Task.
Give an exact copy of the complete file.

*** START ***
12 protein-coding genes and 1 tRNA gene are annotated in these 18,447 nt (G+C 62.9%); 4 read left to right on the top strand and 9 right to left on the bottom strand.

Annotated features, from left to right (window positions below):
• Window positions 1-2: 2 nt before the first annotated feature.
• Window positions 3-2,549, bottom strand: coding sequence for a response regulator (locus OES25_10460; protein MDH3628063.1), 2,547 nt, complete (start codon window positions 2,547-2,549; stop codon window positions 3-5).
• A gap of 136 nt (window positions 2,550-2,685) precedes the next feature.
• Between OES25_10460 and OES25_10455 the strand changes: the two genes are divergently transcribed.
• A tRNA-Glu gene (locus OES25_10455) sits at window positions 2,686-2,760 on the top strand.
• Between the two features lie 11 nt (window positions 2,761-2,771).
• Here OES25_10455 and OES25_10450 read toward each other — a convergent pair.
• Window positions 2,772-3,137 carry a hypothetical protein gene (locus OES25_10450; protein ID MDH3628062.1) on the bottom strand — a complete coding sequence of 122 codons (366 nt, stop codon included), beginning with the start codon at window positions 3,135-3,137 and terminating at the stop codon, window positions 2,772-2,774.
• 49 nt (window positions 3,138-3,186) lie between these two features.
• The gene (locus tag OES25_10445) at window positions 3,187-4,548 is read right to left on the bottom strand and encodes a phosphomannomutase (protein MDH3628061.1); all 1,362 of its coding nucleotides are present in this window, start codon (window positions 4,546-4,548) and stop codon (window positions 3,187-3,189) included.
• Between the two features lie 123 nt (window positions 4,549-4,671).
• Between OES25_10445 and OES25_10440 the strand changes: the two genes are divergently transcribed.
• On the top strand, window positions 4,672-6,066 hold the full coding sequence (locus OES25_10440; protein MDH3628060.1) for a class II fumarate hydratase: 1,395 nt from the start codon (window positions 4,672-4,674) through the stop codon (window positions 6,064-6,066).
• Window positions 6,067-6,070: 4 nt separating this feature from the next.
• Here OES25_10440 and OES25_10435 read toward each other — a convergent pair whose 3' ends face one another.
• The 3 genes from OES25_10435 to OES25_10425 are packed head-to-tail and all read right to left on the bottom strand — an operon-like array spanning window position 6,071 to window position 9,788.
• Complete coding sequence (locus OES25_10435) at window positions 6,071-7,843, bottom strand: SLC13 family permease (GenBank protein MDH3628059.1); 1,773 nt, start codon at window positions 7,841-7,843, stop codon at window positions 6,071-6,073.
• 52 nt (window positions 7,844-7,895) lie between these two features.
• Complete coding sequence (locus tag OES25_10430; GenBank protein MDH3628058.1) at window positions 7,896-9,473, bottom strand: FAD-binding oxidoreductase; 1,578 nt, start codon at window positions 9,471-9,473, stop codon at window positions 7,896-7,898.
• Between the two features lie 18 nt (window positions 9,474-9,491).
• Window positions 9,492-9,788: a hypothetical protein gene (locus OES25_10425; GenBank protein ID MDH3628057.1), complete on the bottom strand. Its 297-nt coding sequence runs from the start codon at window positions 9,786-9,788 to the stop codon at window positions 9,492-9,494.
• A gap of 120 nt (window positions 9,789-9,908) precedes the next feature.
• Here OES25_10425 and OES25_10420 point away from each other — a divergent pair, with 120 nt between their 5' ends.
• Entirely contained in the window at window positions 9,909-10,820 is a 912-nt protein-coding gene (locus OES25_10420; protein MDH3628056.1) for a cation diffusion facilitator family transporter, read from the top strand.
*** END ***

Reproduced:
12 protein-coding genes and 1 tRNA gene are annotated in these 18,447 nt (G+C 62.9%); 4 read left to right on the top strand and 9 right to left on the bottom strand.

Annotated features, from left to right (window positions below):
• Window positions 1-2: 2 nt before the first annotated feature.
• Window positions 3-2,549, bottom strand: coding sequence for a response regulator (locus OES25_10460; protein MDH3628063.1), 2,547 nt, complete (start codon window positions 2,547-2,549; stop codon window positions 3-5).
• A gap of 136 nt (window positions 2,550-2,685) precedes the next feature.
• Between OES25_10460 and OES25_10455 the strand changes: the two genes are divergently transcribed.
• A tRNA-Glu gene (locus OES25_10455) sits at window positions 2,686-2,760 on the top strand.
• Between the two features lie 11 nt (window positions 2,761-2,771).
• Here OES25_10455 and OES25_10450 read toward each other — a convergent pair.
• Window positions 2,772-3,137 carry a hypothetical protein gene (locus OES25_10450; protein ID MDH3628062.1) on the bottom strand — a complete coding sequence of 122 codons (366 nt, stop codon included), beginning with the start codon at window positions 3,135-3,137 and terminating at the stop codon, window positions 2,772-2,774.
• 49 nt (window positions 3,138-3,186) lie between these two features.
• The gene (locus tag OES25_10445) at window positions 3,187-4,548 is read right to left on the bottom strand and encodes a phosphomannomutase (protein MDH3628061.1); all 1,362 of its coding nucleotides are present in this window, start codon (window positions 4,546-4,548) and stop codon (window positions 3,187-3,189) included.
• Between the two features lie 123 nt (window positions 4,549-4,671).
• Between OES25_10445 and OES25_10440 the strand changes: the two genes are divergently transcribed.
• On the top strand, window positions 4,672-6,066 hold the full coding sequence (locus OES25_10440; protein MDH3628060.1) for a class II fumarate hydratase: 1,395 nt from the start codon (window positions 4,672-4,674) through the stop codon (window positions 6,064-6,066).
• Window positions 6,067-6,070: 4 nt separating this feature from the next.
• Here OES25_10440 and OES25_10435 read toward each other — a convergent pair whose 3' ends face one another.
• The 3 genes from OES25_10435 to OES25_10425 are packed head-to-tail and all read right to left on the bottom strand — an operon-like array spanning window position 6,071 to window position 9,788.
• Complete coding sequence (locus OES25_10435) at window positions 6,071-7,843, bottom strand: SLC13 family permease (GenBank protein MDH3628059.1); 1,773 nt, start codon at window positions 7,841-7,843, stop codon at window positions 6,071-6,073.
• 52 nt (window positions 7,844-7,895) lie between these two features.
• Complete coding sequence (locus tag OES25_10430; GenBank protein MDH3628058.1) at window positions 7,896-9,473, bottom strand: FAD-binding oxidoreductase; 1,578 nt, start codon at window positions 9,471-9,473, stop codon at window positions 7,896-7,898.
• Between the two features lie 18 nt (window positions 9,474-9,491).
• Window positions 9,492-9,788: a hypothetical protein gene (locus OES25_10425; GenBank protein ID MDH3628057.1), complete on the bottom strand. Its 297-nt coding sequence runs from the start codon at window positions 9,786-9,788 to the stop codon at window positions 9,492-9,494.
• A gap of 120 nt (window positions 9,789-9,908) precedes the next feature.
• Here OES25_10425 and OES25_10420 point away from each other — a divergent pair, with 120 nt between their 5' ends.
• Entirely contained in the window at window positions 9,909-10,820 is a 912-nt protein-coding gene (locus OES25_10420; protein MDH3628056.1) for a cation diffusion facilitator family transporter, read from the top strand.